The recent opinions from the WI Supreme Court upholding Walker's budget is not a model for future jurisprudence for the Supreme Court (nor are its backroom antics). while I cheered the disposition of that case, I thought the majority was too glib in its analysis (for not differentiating apparently conflicting cases) and the dissent went way overboard. The solution was not for the majority to mirror the dissent. And the "solution" to Scalia is not increased polarization of the Supreme Court.

Joe said...

I think Kagan has potential to have a down to earth style which will be appreciated but overall I don't appreciate the combative tone of various opinions, which seem to make things too personal.

Some of her asides were unsavory here but hopefully she will learn to polish her approach without changing the good aspects.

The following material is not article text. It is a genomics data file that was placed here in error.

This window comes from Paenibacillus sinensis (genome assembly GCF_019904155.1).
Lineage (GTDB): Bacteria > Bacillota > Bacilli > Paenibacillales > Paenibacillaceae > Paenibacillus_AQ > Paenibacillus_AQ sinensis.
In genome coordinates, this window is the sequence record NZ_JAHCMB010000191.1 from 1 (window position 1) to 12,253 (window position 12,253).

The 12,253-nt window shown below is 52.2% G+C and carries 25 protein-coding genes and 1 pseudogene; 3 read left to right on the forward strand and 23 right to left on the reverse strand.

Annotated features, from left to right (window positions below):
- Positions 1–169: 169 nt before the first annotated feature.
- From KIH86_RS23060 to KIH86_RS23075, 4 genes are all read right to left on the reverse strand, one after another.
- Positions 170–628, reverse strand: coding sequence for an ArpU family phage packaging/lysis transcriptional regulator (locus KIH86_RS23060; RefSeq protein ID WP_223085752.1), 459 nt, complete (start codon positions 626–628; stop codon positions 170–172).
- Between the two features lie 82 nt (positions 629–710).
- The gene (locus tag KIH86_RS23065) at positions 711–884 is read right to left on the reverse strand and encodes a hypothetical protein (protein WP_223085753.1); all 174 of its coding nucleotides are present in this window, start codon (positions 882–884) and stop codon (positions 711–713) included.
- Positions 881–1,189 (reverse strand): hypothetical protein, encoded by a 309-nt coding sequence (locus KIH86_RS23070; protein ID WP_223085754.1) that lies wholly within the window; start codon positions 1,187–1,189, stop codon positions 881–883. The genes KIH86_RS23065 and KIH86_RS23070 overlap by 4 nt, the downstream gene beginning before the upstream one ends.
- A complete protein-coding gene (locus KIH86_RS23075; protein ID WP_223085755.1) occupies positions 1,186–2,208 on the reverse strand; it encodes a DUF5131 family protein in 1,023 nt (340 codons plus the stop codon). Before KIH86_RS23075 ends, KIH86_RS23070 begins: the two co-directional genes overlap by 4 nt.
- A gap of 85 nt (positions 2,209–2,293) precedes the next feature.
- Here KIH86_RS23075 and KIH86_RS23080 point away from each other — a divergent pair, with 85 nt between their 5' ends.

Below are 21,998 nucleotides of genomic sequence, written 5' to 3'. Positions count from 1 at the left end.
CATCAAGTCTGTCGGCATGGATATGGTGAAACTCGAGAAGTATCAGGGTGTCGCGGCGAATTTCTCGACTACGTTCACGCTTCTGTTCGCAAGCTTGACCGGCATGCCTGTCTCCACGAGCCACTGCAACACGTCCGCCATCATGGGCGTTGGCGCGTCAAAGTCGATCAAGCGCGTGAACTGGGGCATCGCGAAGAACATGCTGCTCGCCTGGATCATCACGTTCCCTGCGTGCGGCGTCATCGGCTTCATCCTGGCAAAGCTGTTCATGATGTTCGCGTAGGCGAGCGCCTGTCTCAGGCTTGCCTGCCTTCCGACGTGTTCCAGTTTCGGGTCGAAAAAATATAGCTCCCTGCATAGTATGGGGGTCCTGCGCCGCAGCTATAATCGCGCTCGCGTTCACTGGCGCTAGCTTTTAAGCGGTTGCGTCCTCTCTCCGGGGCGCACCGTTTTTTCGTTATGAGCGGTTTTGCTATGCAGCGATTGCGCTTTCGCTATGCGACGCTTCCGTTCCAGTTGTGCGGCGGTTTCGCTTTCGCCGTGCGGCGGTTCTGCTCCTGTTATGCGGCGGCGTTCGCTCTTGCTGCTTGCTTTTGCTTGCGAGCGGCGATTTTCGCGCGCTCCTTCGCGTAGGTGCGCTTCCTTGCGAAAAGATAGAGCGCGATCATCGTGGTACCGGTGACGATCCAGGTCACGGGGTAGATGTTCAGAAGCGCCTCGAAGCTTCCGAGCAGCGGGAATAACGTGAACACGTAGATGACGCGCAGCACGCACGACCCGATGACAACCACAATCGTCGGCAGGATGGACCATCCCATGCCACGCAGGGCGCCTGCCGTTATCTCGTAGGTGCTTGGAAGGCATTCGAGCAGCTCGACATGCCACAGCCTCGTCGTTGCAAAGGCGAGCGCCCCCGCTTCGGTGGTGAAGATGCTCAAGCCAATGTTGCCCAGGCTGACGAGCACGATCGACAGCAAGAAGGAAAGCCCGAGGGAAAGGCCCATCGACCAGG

---

As a social liberal, I wasn't convinced by Scalia in Lawrence, but then, unlike him, I actually support to privacy line of cases that made the ruling quite logical.

Wei Jian said...

When the Court should be dressed down, it should be. Justice Scalia did this at a time when the Court is deserved (see, for example, Scalia's dissent in Lawrence v. Texas, that makes me - a social liberal who supports gay marriage as a matter of policy - for a Justice Scalia fan when I read in law school).
There is no reason that the right of Kagan should not do this, when does the majority of it deserves. (I'm not saying it's AFECFCP is right or wrong, I have not read.) I do not think to say is lively and immature. And alienating colleagues is a separate issue, tactical and empirical, and depend on circumstances.WOW Items Gold Buy WOW Items Cheap WOW Items Tera Gold Buy Tera Gold Cheap WOW GoldBuy WOW Gold WOW GoldTera Gold